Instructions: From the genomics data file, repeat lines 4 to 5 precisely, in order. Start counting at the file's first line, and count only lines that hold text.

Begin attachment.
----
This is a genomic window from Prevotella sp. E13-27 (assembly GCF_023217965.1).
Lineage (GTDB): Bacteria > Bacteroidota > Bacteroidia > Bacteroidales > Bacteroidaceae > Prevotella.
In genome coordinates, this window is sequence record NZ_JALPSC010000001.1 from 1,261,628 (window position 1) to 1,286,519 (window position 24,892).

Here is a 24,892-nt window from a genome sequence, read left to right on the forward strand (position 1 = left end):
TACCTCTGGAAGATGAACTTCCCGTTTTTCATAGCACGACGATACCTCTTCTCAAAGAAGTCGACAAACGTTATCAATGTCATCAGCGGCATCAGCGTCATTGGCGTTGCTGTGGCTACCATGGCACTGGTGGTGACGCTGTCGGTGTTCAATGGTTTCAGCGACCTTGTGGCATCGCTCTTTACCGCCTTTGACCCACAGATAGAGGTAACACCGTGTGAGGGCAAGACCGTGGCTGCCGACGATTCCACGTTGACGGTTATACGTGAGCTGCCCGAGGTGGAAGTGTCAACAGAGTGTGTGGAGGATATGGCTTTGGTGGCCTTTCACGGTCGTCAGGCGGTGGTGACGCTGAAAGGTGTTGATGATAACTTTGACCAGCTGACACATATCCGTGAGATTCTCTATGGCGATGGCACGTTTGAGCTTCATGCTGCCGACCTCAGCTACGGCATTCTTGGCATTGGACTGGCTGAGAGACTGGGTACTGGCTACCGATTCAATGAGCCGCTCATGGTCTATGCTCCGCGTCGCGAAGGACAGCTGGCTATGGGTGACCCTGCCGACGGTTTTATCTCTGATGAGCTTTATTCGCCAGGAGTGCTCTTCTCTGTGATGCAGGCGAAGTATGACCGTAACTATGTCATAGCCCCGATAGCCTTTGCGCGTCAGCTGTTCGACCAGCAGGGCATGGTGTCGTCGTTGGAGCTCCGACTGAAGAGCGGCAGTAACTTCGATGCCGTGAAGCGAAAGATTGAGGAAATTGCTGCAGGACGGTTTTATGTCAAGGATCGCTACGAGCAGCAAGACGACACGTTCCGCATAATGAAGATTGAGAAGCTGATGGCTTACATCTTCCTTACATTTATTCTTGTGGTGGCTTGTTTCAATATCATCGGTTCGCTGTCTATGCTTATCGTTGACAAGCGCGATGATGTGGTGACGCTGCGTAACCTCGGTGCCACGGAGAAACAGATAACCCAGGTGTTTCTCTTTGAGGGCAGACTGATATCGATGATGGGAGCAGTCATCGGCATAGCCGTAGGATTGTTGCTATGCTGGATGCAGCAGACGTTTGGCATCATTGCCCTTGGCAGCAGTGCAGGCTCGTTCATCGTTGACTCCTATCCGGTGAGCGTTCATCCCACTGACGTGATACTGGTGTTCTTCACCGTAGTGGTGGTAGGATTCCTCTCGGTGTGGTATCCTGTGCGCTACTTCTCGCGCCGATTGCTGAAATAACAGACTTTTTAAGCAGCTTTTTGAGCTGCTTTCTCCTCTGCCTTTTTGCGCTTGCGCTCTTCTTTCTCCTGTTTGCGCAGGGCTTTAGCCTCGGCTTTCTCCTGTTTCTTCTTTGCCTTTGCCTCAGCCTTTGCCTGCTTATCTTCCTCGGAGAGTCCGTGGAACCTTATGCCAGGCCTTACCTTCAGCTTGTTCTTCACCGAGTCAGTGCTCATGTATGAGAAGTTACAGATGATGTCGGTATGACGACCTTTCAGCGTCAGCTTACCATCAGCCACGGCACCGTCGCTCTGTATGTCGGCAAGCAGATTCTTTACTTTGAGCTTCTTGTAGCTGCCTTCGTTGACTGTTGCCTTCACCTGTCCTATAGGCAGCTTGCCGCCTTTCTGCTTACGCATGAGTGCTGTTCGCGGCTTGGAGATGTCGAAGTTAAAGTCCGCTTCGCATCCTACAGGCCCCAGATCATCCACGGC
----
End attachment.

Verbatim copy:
Here is a 24,892-nt window from a genome sequence, read left to right on the forward strand (position 1 = left end):
TACCTCTGGAAGATGAACTTCCCGTTTTTCATAGCACGACGATACCTCTTCTCAAAGAAGTCGACAAACGTTATCAATGTCATCAGCGGCATCAGCGTCATTGGCGTTGCTGTGGCTACCATGGCACTGGTGGTGACGCTGTCGGTGTTCAATGGTTTCAGCGACCTTGTGGCATCGCTCTTTACCGCCTTTGACCCACAGATAGAGGTAACACCGTGTGAGGGCAAGACCGTGGCTGCCGACGATTCCACGTTGACGGTTATACGTGAGCTGCCCGAGGTGGAAGTGTCAACAGAGTGTGTGGAGGATATGGCTTTGGTGGCCTTTCACGGTCGTCAGGCGGTGGTGACGCTGAAAGGTGTTGATGATAACTTTGACCAGCTGACACATATCCGTGAGATTCTCTATGGCGATGGCACGTTTGAGCTTCATGCTGCCGACCTCAGCTACGGCATTCTTGGCATTGGACTGGCTGAGAGACTGGGTACTGGCTACCGATTCAATGAGCCGCTCATGGTCTATGCTCCGCGTCGCGAAGGACAGCTGGCTATGGGTGACCCTGCCGACGGTTTTATCTCTGATGAGCTTTATTCGCCAGGAGTGCTCTTCTCTGTGATGCAGGCGAAGTATGACCGTAACTATGTCATAGCCCCGATAGCCTTTGCGCGTCAGCTGTTCGACCAGCAGGGCATGGTGTCGTCGTTGGAGCTCCGACTGAAGAGCGGCAGTAACTTCGATGCCGTGAAGCGAAAGATTGAGGAAATTGCTGCAGGACGGTTTTATGTCAAGGATCGCTACGAGCAGCAAGACGACACGTTCCGCATAATGAAGATTGAGAAGCTGATGGCTTACATCTTCCTTACATTTATTCTTGTGGTGGCTTGTTTCAATATCATCGGTTCGCTGTCTATGCTTATCGTTGACAAGCGCGATGATGTGGTGACGCTGCGTAACCTCGGTGCCACGGAGAAACAGATAACCCAGGTGTTTCTCTTTGAGGGCAGACTGATATCGATGATGGGAGCAGTCATCGGCATAGCCGTAGGATTGTTGCTATGCTGGATGCAGCAGACGTTTGGCATCATTGCCCTTGGCAGCAGTGCAGGCTCGTTCATCGTTGACTCCTATCCGGTGAGCGTTCATCCCACTGACGTGATACTGGTGTTCTTCACCGTAGTGGTGGTAGGATTCCTCTCGGTGTGGTATCCTGTGCGCTACTTCTCGCGCCGATTGCTGAAATAACAGACTTTTTAAGCAGCTTTTTGAGCTGCTTTCTCCTCTGCCTTTTTGCGCTTGCGCTCTTCTTTCTCCTGTTTGCGCAGGGCTTTAGCCTCGGCTTTCTCCTGTTTCTTCTTTGCCTTTGCCTCAGCCTTTGCCTGCTTATCTTCCTCGGAGAGTCCGTGGAACCTTATGCCAGGCCTTACCTTCAGCTTGTTCTTCACCGAGTCAGTGCTCATGTATGAGAAGTTACAGATGATGTCGGTATGACGACCTTTCAGCGTCAGCTTACCATCAGCCACGGCACCGTCGCTCTGTATGTCGGCAAGCAGATTCTTTACTTTGAGCTTCTTGTAGCTGCCTTCGTTGACTGTTGCCTTCACCTGTCCTATAGGCAGCTTGCCGCCTTTCTGCTTACGCATGAGTGCTGTTCGCGGCTTGGAGATGTCGAAGTTAAAGTCCGCTTCGCATCCTACAGGCCCCAGATCATCCACGGC